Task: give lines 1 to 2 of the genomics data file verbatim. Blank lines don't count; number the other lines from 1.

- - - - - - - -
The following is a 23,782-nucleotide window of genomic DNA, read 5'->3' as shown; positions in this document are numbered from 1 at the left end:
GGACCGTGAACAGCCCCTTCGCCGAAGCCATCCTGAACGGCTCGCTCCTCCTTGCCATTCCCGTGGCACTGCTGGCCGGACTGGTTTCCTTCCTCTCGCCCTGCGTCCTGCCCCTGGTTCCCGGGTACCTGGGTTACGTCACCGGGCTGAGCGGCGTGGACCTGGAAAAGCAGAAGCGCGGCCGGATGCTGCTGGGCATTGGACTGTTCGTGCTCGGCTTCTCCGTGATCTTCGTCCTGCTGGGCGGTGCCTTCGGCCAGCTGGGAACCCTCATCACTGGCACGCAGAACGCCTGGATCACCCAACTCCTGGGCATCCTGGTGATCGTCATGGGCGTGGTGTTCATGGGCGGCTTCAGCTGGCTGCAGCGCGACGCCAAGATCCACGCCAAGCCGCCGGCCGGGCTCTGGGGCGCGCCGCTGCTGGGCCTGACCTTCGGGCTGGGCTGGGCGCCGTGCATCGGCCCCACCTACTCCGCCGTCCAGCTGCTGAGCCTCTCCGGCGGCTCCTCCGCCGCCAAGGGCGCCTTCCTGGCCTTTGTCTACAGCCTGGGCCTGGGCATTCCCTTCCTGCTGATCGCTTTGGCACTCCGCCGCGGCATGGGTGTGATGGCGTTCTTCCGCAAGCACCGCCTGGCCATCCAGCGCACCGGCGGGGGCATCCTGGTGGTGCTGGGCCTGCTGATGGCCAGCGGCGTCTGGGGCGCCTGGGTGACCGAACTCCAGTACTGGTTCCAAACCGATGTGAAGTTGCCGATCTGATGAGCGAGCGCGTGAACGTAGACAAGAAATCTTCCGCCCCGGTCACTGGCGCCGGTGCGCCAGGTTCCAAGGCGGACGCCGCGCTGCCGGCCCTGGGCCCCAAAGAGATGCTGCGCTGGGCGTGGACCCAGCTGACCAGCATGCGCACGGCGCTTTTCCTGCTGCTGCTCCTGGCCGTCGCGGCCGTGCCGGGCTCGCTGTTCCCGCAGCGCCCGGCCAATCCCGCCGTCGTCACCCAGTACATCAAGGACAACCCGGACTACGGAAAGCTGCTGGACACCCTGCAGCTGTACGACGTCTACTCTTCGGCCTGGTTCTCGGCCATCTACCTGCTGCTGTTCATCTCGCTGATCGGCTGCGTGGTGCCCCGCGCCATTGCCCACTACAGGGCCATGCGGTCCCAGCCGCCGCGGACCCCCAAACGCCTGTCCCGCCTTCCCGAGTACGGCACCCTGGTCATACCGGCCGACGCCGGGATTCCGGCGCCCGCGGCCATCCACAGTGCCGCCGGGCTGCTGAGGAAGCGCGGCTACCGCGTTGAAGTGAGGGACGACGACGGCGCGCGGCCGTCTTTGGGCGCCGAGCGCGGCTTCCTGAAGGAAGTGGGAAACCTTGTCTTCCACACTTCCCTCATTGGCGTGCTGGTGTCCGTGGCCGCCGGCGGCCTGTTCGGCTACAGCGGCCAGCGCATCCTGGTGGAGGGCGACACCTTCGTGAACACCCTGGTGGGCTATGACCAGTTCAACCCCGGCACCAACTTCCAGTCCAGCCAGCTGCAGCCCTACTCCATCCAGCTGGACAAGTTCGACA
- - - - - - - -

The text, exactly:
The following is a 23,782-nucleotide window of genomic DNA, read 5'->3' as shown; positions in this document are numbered from 1 at the left end:
GGACCGTGAACAGCCCCTTCGCCGAAGCCATCCTGAACGGCTCGCTCCTCCTTGCCATTCCCGTGGCACTGCTGGCCGGACTGGTTTCCTTCCTCTCGCCCTGCGTCCTGCCCCTGGTTCCCGGGTACCTGGGTTACGTCACCGGGCTGAGCGGCGTGGACCTGGAAAAGCAGAAGCGCGGCCGGATGCTGCTGGGCATTGGACTGTTCGTGCTCGGCTTCTCCGTGATCTTCGTCCTGCTGGGCGGTGCCTTCGGCCAGCTGGGAACCCTCATCACTGGCACGCAGAACGCCTGGATCACCCAACTCCTGGGCATCCTGGTGATCGTCATGGGCGTGGTGTTCATGGGCGGCTTCAGCTGGCTGCAGCGCGACGCCAAGATCCACGCCAAGCCGCCGGCCGGGCTCTGGGGCGCGCCGCTGCTGGGCCTGACCTTCGGGCTGGGCTGGGCGCCGTGCATCGGCCCCACCTACTCCGCCGTCCAGCTGCTGAGCCTCTCCGGCGGCTCCTCCGCCGCCAAGGGCGCCTTCCTGGCCTTTGTCTACAGCCTGGGCCTGGGCATTCCCTTCCTGCTGATCGCTTTGGCACTCCGCCGCGGCATGGGTGTGATGGCGTTCTTCCGCAAGCACCGCCTGGCCATCCAGCGCACCGGCGGGGGCATCCTGGTGGTGCTGGGCCTGCTGATGGCCAGCGGCGTCTGGGGCGCCTGGGTGACCGAACTCCAGTACTGGTTCCAAACCGATGTGAAGTTGCCGATCTGATGAGCGAGCGCGTGAACGTAGACAAGAAATCTTCCGCCCCGGTCACTGGCGCCGGTGCGCCAGGTTCCAAGGCGGACGCCGCGCTGCCGGCCCTGGGCCCCAAAGAGATGCTGCGCTGGGCGTGGACCCAGCTGACCAGCATGCGCACGGCGCTTTTCCTGCTGCTGCTCCTGGCCGTCGCGGCCGTGCCGGGCTCGCTGTTCCCGCAGCGCCCGGCCAATCCCGCCGTCGTCACCCAGTACATCAAGGACAACCCGGACTACGGAAAGCTGCTGGACACCCTGCAGCTGTACGACGTCTACTCTTCGGCCTGGTTCTCGGCCATCTACCTGCTGCTGTTCATCTCGCTGATCGGCTGCGTGGTGCCCCGCGCCATTGCCCACTACAGGGCCATGCGGTCCCAGCCGCCGCGGACCCCCAAACGCCTGTCCCGCCTTCCCGAGTACGGCACCCTGGTCATACCGGCCGACGCCGGGATTCCGGCGCCCGCGGCCATCCACAGTGCCGCCGGGCTGCTGAGGAAGCGCGGCTACCGCGTTGAAGTGAGGGACGACGACGGCGCGCGGCCGTCTTTGGGCGCCGAGCGCGGCTTCCTGAAGGAAGTGGGAAACCTTGTCTTCCACACTTCCCTCATTGGCGTGCTGGTGTCCGTGGCCGCCGGCGGCCTGTTCGGCTACAGCGGCCAGCGCATCCTGGTGGAGGGCGACACCTTCGTGAACACCCTGGTGGGCTATGACCAGTTCAACCCCGGCACCAACTTCCAGTCCAGCCAGCTGCAGCCCTACTCCATCCAGCTGGACAAGTTCGACA